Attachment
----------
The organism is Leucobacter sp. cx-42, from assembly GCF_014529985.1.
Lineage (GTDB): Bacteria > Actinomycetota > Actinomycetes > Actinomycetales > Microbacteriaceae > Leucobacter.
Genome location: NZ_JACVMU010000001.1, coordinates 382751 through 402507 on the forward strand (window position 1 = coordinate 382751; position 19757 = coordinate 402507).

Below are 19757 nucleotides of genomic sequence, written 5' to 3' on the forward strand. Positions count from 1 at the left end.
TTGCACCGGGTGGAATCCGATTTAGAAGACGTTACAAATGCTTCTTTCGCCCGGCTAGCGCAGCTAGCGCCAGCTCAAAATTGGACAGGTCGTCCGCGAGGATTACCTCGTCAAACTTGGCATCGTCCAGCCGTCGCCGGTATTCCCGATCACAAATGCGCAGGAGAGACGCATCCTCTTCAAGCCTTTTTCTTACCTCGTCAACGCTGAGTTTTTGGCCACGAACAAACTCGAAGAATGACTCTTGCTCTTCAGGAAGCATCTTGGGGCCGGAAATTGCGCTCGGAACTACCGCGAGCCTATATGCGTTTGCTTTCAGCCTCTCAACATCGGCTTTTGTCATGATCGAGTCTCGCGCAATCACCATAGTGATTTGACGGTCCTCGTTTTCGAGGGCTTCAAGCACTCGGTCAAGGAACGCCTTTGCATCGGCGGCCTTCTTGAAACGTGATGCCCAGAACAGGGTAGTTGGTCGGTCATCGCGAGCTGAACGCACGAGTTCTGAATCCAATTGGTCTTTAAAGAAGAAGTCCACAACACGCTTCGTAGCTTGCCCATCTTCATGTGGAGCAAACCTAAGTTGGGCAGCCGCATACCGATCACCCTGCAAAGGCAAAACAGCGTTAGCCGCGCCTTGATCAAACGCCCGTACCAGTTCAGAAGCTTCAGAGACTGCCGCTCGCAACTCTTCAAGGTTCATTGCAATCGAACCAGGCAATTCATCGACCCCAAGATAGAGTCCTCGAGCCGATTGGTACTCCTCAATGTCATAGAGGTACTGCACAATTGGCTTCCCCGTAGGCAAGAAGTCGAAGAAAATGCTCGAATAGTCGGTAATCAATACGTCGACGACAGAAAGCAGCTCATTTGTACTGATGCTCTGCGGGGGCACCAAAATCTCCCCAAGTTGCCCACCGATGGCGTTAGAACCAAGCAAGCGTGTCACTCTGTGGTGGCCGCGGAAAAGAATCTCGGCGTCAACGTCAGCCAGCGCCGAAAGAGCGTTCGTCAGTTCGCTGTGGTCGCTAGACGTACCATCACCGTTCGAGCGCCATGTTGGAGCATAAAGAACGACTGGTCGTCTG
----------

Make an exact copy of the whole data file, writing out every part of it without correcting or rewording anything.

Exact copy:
The organism is Leucobacter sp. cx-42, from assembly GCF_014529985.1.
Lineage (GTDB): Bacteria > Actinomycetota > Actinomycetes > Actinomycetales > Microbacteriaceae > Leucobacter.
Genome location: NZ_JACVMU010000001.1, coordinates 382751 through 402507 on the forward strand (window position 1 = coordinate 382751; position 19757 = coordinate 402507).

Below are 19757 nucleotides of genomic sequence, written 5' to 3' on the forward strand. Positions count from 1 at the left end.
TTGCACCGGGTGGAATCCGATTTAGAAGACGTTACAAATGCTTCTTTCGCCCGGCTAGCGCAGCTAGCGCCAGCTCAAAATTGGACAGGTCGTCCGCGAGGATTACCTCGTCAAACTTGGCATCGTCCAGCCGTCGCCGGTATTCCCGATCACAAATGCGCAGGAGAGACGCATCCTCTTCAAGCCTTTTTCTTACCTCGTCAACGCTGAGTTTTTGGCCACGAACAAACTCGAAGAATGACTCTTGCTCTTCAGGAAGCATCTTGGGGCCGGAAATTGCGCTCGGAACTACCGCGAGCCTATATGCGTTTGCTTTCAGCCTCTCAACATCGGCTTTTGTCATGATCGAGTCTCGCGCAATCACCATAGTGATTTGACGGTCCTCGTTTTCGAGGGCTTCAAGCACTCGGTCAAGGAACGCCTTTGCATCGGCGGCCTTCTTGAAACGTGATGCCCAGAACAGGGTAGTTGGTCGGTCATCGCGAGCTGAACGCACGAGTTCTGAATCCAATTGGTCTTTAAAGAAGAAGTCCACAACACGCTTCGTAGCTTGCCCATCTTCATGTGGAGCAAACCTAAGTTGGGCAGCCGCATACCGATCACCCTGCAAAGGCAAAACAGCGTTAGCCGCGCCTTGATCAAACGCCCGTACCAGTTCAGAAGCTTCAGAGACTGCCGCTCGCAACTCTTCAAGGTTCATTGCAATCGAACCAGGCAATTCATCGACCCCAAGATAGAGTCCTCGAGCCGATTGGTACTCCTCAATGTCATAGAGGTACTGCACAATTGGCTTCCCCGTAGGCAAGAAGTCGAAGAAAATGCTCGAATAGTCGGTAATCAATACGTCGACGACAGAAAGCAGCTCATTTGTACTGATGCTCTGCGGGGGCACCAAAATCTCCCCAAGTTGCCCACCGATGGCGTTAGAACCAAGCAAGCGTGTCACTCTGTGGTGGCCGCGGAAAAGAATCTCGGCGTCAACGTCAGCCAGCGCCGAAAGAGCGTTCGTCAGTTCGCTGTGGTCGCTAGACGTACCATCACCGTTCGAGCGCCATGTTGGAGCATAAAGAACGACTGGTCGTCTG